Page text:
Mineralization via Aqueous Precipitation (MAP) process sequesters CO2

Edit Hook

“The heart of the Calera process is the formation of novel, metastable calcium and magnesium carbonate and bicarbonate minerals, similar to those found in the skeletons of marine animals and plants, by capturing carbon dioxide from flue gas and converting the gas to stable solid minerals. We refer to this novel process as Mineralization via Aqueous Precipitation, or MAP for short. In its simplest form MAP involves contacting gas from the power plant with natural waters found in abundance on Earth. Many of the crystallographic forms Calera synthesizes are previously undescribed, or poorly known. These novel ‘polymorphs’ make it possible to produce high reactive cements, and aggregate precursors, with bulk chemistries that would usually be relatively inert.” – Excerpted from Calera’s website, 2015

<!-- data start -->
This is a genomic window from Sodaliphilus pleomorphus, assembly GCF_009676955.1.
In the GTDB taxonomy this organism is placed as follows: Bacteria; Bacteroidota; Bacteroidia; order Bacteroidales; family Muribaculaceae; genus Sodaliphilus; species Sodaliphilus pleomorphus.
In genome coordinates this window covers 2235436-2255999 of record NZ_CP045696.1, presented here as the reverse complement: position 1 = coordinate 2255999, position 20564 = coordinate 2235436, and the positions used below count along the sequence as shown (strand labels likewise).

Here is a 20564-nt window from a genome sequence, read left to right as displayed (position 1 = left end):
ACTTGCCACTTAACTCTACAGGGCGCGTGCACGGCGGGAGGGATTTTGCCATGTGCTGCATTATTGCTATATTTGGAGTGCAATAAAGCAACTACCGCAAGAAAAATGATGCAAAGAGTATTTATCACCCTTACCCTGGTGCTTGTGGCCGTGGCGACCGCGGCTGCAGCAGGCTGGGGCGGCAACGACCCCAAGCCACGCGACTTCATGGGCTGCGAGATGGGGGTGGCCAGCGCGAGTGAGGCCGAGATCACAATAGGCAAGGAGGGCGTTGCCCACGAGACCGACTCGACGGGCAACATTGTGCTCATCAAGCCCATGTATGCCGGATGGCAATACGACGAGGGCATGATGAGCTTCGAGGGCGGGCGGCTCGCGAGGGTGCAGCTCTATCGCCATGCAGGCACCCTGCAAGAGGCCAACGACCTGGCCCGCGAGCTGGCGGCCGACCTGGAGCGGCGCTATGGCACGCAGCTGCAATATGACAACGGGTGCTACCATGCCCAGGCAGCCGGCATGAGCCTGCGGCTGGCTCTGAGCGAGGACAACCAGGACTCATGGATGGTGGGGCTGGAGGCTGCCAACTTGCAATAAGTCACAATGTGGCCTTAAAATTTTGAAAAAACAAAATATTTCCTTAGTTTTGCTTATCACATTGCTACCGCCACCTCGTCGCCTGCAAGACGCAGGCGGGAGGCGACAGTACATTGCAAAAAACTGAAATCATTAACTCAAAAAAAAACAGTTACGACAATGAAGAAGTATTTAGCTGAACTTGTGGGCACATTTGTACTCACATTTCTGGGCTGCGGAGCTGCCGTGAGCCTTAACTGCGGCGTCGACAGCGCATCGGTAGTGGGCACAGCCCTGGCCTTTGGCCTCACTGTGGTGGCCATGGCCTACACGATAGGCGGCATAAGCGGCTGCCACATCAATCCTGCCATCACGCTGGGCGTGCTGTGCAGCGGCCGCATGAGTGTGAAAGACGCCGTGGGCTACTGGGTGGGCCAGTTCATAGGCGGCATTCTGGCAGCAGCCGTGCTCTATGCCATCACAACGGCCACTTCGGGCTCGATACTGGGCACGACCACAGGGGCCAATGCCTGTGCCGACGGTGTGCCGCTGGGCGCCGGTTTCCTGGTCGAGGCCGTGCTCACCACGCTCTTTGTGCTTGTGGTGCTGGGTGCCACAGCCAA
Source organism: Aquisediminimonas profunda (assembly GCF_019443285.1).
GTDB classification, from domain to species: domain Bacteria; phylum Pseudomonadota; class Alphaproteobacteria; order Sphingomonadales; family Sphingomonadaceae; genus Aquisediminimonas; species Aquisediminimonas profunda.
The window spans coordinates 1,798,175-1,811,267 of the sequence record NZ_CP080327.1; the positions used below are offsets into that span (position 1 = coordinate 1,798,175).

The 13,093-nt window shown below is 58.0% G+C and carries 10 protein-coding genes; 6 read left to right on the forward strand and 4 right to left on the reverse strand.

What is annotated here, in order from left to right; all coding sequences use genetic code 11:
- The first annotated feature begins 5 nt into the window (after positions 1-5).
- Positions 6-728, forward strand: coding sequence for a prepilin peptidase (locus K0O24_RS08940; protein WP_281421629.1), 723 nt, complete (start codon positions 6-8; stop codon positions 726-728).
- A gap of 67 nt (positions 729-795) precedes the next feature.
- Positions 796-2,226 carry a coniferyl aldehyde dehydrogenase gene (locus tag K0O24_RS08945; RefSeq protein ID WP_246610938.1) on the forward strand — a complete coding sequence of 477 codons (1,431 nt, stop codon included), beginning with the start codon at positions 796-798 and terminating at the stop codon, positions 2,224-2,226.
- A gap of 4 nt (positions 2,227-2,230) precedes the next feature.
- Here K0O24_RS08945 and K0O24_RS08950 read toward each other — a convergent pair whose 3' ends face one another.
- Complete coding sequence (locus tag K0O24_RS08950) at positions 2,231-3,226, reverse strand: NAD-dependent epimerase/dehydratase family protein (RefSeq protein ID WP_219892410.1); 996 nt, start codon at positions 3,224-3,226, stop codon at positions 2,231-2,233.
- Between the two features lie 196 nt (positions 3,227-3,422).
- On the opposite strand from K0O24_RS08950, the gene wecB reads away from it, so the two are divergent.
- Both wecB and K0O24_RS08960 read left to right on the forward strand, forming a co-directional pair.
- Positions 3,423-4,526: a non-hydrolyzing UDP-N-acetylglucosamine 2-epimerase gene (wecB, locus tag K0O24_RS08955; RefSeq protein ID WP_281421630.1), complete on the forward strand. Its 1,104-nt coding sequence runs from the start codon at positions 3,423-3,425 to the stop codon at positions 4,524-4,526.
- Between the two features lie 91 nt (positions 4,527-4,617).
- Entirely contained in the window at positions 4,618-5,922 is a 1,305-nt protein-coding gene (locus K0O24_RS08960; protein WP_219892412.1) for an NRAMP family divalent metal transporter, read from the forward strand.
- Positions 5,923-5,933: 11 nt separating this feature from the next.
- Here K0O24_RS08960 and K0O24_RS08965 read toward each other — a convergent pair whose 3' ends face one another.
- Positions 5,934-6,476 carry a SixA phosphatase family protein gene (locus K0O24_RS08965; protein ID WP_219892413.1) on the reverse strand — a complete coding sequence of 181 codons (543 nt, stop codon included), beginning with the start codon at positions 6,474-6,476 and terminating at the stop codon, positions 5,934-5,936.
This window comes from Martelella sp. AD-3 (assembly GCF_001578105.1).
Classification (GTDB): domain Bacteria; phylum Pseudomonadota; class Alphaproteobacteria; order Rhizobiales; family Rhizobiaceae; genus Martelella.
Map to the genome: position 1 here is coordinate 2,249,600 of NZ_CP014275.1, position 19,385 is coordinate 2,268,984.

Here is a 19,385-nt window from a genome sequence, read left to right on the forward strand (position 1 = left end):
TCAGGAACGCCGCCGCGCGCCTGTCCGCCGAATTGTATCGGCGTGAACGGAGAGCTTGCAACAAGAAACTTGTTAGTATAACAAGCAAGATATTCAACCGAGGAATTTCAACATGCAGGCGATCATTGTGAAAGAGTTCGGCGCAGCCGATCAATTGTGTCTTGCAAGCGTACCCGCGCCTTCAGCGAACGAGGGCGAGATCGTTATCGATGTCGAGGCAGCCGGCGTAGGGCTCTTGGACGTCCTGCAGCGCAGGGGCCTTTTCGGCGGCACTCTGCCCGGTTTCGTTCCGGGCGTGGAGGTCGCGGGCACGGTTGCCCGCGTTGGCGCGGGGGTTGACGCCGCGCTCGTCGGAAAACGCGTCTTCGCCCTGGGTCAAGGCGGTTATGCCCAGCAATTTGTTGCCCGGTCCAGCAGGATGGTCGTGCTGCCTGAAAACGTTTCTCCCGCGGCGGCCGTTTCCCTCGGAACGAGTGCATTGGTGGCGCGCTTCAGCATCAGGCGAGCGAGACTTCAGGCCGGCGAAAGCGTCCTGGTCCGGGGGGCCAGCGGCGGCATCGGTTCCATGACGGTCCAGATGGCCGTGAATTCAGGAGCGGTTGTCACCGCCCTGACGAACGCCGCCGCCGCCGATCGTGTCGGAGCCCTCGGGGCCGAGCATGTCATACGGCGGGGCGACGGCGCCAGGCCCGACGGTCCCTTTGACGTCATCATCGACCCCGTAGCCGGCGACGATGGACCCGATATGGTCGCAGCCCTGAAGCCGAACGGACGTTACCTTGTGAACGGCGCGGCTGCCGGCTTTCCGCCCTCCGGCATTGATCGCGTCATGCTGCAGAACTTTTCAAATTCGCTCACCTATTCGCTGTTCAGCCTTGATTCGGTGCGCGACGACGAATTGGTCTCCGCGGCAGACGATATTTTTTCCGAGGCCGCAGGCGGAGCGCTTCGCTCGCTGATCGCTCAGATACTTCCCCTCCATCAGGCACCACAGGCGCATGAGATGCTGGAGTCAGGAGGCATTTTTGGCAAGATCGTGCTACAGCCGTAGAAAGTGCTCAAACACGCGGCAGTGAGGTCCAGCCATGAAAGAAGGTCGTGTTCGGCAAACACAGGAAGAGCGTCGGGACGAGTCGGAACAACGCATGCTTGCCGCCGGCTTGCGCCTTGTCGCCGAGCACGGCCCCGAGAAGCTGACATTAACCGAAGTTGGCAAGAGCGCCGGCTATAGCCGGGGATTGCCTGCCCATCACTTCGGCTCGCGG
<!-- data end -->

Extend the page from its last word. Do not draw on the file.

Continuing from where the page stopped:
Key Differentiators

Calera estimates that for every ton of cement produced using their method instead of the traditional one, half a ton of CO2 is sequestered.

Challenges Solved

Traditionally, the production of cement requires heating limestone to 2,640 degrees F. The heating process uses fossil fuels, and releases CO2 previously locked up on a geological time scale. Calera’s process sequesters CO2 instead of releasing it, making it not just carbon neutral, but even carbon negative.

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